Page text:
Free software

Started 9 months ago | Discussions thread
newmikey Veteran Member • Posts: 4,949
Wow! So many misconceptions...
3

dwight3 wrote:

newmikey wrote:...Customization can just be a tweak or two, not necessarily beyond a photographer's ability to read a website and follow some easy instructions.

As a very simple example I've modified some lenscodes of older lenses which generally are prone to misidentification by most software packages. That's as simple as finding the lenscode and inserting it into a template, then doing a quick recompile of the code.

So there are websites out there that tell you how to modify software to provide a given alteration/benefit?

Yes, that should hardly count as news. There are complete communities out there entirely to doing exactly thàt.

I would think that things like lenscodes would be files referred to by the software rather than hardwired into the code. It would be more flexible and allow for third party plugins. Not the same as modifying the code.

But then I'm not an expert in this stuff.

No, you're not and it shows. Lenscodes could be hardwired, xml files or external database files depending on the architecture of the project itself. As an example, if Adobe software reads a Sigma 50mm F1.4 DG HSM A014 as a Zeiss Milvus 1.4/50 (since LR6.3) that is hardcoded in and you cannot change it. In open source code you can post about the issue in a community and will usually get a very quick response on how to correct that behaviour yourself with a few minor tweaks.

The biggest mistake however is that the freedom to dig into the source to correct issues or add functionality is not limited to the individual but is open to wide communities so that once a few people have a requirement, there are always others willing to oblige them.

Most of the software is really complex, and rewriting or modifying code outside of the original engineering group runs the risk of introducing unintended bugs due to interaction between sections of the software.

You really do not understand this, do you? In open source there is no "original engineering group" - there is a community and people submit commits to a central database or setup a fork of the project if they want to take the software in a different direction.

The freedom to modify also extends to the interface and the language it is in. Supplying translations in additional languages is an easy way in which non-programmers can contribute to software projects.

These freedoms also extend to calling in bugfixes and testing advanced unreleased versions which can at times unlock exciting new potential.

Last but not least is the fact free software remains free in perpetuity which generally means companies cannot extort money for "updates" which are in fact corrections of earlier bug-ridden versions.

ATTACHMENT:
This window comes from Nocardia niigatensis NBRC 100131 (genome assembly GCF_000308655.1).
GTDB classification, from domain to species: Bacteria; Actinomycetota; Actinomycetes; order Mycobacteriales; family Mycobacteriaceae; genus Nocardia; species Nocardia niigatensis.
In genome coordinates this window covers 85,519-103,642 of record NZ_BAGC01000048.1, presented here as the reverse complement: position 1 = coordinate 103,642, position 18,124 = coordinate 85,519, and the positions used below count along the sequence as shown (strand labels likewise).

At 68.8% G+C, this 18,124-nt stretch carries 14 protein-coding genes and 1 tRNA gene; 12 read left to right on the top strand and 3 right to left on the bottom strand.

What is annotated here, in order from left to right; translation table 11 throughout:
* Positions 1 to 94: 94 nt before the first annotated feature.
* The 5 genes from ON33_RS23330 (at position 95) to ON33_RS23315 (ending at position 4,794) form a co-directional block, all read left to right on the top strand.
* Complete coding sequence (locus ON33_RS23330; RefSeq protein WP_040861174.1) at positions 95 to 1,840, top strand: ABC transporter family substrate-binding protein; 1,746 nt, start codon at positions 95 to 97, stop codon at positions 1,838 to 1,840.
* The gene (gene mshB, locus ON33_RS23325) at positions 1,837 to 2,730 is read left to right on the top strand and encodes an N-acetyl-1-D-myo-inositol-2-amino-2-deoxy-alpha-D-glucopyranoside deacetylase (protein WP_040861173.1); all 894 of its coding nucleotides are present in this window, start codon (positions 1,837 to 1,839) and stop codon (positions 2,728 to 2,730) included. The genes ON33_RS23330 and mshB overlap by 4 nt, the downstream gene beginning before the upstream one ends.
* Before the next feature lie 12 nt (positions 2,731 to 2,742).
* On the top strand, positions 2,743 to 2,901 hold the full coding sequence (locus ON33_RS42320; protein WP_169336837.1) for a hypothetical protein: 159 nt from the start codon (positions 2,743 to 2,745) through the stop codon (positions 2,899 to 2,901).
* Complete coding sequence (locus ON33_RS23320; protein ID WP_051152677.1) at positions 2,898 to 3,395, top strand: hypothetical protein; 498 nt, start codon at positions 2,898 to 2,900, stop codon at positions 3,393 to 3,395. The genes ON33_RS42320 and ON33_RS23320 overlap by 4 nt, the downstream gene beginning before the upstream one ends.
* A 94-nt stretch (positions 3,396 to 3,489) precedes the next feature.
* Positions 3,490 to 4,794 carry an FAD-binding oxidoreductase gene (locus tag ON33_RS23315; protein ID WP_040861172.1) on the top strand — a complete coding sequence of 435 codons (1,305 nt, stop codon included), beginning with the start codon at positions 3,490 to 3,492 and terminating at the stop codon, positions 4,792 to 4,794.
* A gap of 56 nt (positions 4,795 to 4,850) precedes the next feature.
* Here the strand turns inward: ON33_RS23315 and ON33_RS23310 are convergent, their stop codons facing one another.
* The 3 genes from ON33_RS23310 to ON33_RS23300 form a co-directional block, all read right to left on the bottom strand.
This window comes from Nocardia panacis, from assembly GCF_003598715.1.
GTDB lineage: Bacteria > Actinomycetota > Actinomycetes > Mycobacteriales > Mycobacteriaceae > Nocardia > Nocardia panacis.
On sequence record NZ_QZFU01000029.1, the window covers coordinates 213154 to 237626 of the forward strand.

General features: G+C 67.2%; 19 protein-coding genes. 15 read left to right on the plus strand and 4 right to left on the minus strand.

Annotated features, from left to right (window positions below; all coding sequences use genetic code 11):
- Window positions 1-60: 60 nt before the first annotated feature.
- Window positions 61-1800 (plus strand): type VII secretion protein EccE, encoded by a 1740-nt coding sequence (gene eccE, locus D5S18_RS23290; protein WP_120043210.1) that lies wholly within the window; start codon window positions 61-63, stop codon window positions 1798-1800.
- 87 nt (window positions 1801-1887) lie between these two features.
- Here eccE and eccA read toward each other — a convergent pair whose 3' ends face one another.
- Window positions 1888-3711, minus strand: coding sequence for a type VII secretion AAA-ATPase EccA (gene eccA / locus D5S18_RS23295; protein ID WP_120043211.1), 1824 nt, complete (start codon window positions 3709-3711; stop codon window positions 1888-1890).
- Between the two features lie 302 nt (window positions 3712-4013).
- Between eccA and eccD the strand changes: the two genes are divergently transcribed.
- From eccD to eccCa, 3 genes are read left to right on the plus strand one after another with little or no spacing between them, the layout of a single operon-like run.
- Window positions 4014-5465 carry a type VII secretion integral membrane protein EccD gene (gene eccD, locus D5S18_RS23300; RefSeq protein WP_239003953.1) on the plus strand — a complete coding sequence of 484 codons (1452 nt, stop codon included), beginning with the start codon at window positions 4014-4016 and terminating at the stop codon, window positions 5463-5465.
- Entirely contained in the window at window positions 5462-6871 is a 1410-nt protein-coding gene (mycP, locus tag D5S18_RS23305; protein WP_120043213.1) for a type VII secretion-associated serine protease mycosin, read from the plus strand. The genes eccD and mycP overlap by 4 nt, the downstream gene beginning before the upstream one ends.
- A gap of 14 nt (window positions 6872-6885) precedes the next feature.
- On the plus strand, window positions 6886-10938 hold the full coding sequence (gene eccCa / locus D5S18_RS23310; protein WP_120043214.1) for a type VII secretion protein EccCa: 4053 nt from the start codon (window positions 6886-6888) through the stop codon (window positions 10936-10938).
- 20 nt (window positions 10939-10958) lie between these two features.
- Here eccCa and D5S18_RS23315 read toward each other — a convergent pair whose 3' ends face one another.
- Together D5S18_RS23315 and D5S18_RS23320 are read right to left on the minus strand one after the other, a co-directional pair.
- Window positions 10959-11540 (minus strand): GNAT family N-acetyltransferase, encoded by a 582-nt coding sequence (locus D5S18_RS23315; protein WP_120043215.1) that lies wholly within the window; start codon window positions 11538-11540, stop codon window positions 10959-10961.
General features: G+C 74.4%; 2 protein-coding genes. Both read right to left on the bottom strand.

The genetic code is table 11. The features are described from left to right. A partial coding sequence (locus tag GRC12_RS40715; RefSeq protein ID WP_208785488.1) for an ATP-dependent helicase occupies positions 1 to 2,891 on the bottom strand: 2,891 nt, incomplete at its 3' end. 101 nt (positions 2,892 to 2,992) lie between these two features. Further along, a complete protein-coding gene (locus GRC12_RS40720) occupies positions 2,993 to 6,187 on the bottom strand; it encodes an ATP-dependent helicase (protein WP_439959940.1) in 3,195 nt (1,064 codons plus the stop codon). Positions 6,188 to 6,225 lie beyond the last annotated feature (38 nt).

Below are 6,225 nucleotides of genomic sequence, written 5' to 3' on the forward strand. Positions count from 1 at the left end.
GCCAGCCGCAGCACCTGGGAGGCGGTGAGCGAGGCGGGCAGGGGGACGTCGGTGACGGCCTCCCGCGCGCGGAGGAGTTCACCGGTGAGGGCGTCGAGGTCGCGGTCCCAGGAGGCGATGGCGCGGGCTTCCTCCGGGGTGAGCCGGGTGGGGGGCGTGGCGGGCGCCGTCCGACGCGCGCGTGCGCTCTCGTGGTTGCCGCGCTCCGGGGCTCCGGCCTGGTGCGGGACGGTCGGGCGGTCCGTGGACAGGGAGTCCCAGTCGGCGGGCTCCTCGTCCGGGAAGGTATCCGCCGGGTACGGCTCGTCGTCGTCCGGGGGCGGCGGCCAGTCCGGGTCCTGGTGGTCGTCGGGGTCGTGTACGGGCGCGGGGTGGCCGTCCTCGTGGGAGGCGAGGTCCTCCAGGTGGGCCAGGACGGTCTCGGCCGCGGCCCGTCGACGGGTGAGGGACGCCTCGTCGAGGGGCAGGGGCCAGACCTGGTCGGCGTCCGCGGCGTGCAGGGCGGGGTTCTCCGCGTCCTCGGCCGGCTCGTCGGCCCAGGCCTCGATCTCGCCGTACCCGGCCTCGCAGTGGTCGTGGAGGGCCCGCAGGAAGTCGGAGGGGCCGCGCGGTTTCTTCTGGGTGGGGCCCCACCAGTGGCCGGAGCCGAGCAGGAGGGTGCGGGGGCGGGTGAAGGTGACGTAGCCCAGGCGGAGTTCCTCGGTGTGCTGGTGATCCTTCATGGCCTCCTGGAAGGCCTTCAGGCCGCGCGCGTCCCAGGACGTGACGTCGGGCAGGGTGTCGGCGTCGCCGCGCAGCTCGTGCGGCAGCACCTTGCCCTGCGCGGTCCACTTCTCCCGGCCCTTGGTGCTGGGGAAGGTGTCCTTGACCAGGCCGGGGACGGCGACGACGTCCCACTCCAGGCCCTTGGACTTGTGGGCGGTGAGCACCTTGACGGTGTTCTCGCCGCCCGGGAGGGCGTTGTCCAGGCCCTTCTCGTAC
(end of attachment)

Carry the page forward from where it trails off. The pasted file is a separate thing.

While bug fixes are found in many updates, new features and algorithms are also part of updates, as well as the ability to handle new camera files.

Yep, that is no different than it is with open-source only there you get these new features and algorithms on an ongoing basis hot off the press as they are developed - no need to wait for a timed update once a year or worse.

As an added benefit, using open source software enables you to employ various packages which all have specific benefits rather than forcing you to make a choice what to spend your money on. As an example, I generally use and prefer Darktable for raw conversions unless I take pixel-shift images with my Pentax - for those I find that Rawtherapee is the better choice.

But I don't see that any software forces you to make those choices. Open source software may indeed increase the number of choices you have, but you are still free to apply your money where it does you the most good. You just have to evaluate all the choices to be able to determine which software is appropriate to your needs.

And here is the biggest difference, that of choice and freedom. You do not ever have to "apply your money where it does you the most good" and you are free to use the full power of as many packages as you feel answer a particular need. I have found that with closed source software, the result is more often than not a selection born out of compromise. The final choice will be a software package that does some things well, others not so well. One can only spend money once.

I have nothing against open source software. I just think that all the choices out there come with positives and negatives and you have to balance them to make your own choices.

But you don't really understand anything about open source software to begin with which makes your balancing act a failure by design.

 newmikey's gear list:newmikey's gear list
Ricoh GR Pentax K-70 Pentax smc DA* 50-135mm F2.8 ED (IF) SDM Sigma 8-16mm F4.5-5.6 DC HSM Sigma 85mm F1.4 EX DG HSM +3 more
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